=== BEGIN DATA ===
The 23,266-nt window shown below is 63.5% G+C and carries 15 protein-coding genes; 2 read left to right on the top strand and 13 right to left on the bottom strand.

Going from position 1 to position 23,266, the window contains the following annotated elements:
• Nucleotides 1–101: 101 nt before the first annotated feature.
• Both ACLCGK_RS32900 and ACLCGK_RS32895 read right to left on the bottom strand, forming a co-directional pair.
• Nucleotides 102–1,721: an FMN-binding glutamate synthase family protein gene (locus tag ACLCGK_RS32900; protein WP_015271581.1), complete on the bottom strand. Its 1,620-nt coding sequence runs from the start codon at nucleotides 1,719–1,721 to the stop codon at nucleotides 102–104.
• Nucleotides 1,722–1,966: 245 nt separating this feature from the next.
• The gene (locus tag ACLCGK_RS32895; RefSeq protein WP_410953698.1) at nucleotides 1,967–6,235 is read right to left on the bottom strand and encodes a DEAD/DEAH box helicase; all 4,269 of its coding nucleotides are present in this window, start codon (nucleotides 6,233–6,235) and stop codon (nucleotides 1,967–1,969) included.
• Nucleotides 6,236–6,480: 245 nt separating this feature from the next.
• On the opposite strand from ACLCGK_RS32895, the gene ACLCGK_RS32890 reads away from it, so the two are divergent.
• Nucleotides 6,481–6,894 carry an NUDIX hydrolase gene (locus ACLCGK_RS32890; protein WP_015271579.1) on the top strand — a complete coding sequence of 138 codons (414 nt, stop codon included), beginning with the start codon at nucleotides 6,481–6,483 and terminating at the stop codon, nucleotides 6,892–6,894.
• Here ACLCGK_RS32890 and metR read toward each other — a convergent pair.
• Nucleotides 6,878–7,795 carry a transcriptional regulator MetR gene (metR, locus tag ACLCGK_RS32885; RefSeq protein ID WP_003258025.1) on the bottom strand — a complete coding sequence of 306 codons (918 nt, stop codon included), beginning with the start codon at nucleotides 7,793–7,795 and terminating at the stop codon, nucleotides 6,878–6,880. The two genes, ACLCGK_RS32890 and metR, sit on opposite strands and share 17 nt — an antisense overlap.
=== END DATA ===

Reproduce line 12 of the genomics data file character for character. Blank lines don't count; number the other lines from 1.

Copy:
• Nucleotides 6,878–7,795 carry a transcriptional regulator MetR gene (metR, locus tag ACLCGK_RS32885; RefSeq protein ID WP_003258025.1) on the bottom strand — a complete coding sequence of 306 codons (918 nt, stop codon included), beginning with the start codon at nucleotides 7,793–7,795 and terminating at the stop codon, nucleotides 6,878–6,880. The two genes, ACLCGK_RS32890 and metR, sit on opposite strands and share 17 nt — an antisense overlap.